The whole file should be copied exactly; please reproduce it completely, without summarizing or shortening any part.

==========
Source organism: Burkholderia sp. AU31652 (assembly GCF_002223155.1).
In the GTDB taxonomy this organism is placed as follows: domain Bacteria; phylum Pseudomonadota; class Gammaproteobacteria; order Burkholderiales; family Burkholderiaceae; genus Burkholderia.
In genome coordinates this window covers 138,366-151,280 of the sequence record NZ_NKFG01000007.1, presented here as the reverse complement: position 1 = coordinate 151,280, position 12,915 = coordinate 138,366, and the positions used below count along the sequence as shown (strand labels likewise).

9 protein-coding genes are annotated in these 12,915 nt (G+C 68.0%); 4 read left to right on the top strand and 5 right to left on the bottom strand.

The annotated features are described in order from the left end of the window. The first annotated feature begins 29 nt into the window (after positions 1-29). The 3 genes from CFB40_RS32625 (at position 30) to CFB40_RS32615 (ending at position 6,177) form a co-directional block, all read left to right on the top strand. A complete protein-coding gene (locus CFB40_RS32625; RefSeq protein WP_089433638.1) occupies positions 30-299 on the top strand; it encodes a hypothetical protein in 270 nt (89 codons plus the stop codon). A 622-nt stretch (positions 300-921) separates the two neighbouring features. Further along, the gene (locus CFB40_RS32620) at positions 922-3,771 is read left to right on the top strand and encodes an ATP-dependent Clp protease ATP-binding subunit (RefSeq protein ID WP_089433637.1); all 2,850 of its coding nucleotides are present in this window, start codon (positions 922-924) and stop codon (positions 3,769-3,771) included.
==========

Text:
Source organism: Burkholderia sp. AU31652 (assembly GCF_002223155.1).
In the GTDB taxonomy this organism is placed as follows: domain Bacteria; phylum Pseudomonadota; class Gammaproteobacteria; order Burkholderiales; family Burkholderiaceae; genus Burkholderia.
In genome coordinates this window covers 138,366-151,280 of the sequence record NZ_NKFG01000007.1, presented here as the reverse complement: position 1 = coordinate 151,280, position 12,915 = coordinate 138,366, and the positions used below count along the sequence as shown (strand labels likewise).

9 protein-coding genes are annotated in these 12,915 nt (G+C 68.0%); 4 read left to right on the top strand and 5 right to left on the bottom strand.

The annotated features are described in order from the left end of the window. The first annotated feature begins 29 nt into the window (after positions 1-29). The 3 genes from CFB40_RS32625 (at position 30) to CFB40_RS32615 (ending at position 6,177) form a co-directional block, all read left to right on the top strand. A complete protein-coding gene (locus CFB40_RS32625; RefSeq protein WP_089433638.1) occupies positions 30-299 on the top strand; it encodes a hypothetical protein in 270 nt (89 codons plus the stop codon). A 622-nt stretch (positions 300-921) separates the two neighbouring features. Further along, the gene (locus CFB40_RS32620) at positions 922-3,771 is read left to right on the top strand and encodes an ATP-dependent Clp protease ATP-binding subunit (RefSeq protein ID WP_089433637.1); all 2,850 of its coding nucleotides are present in this window, start codon (positions 922-924) and stop codon (positions 3,769-3,771) included.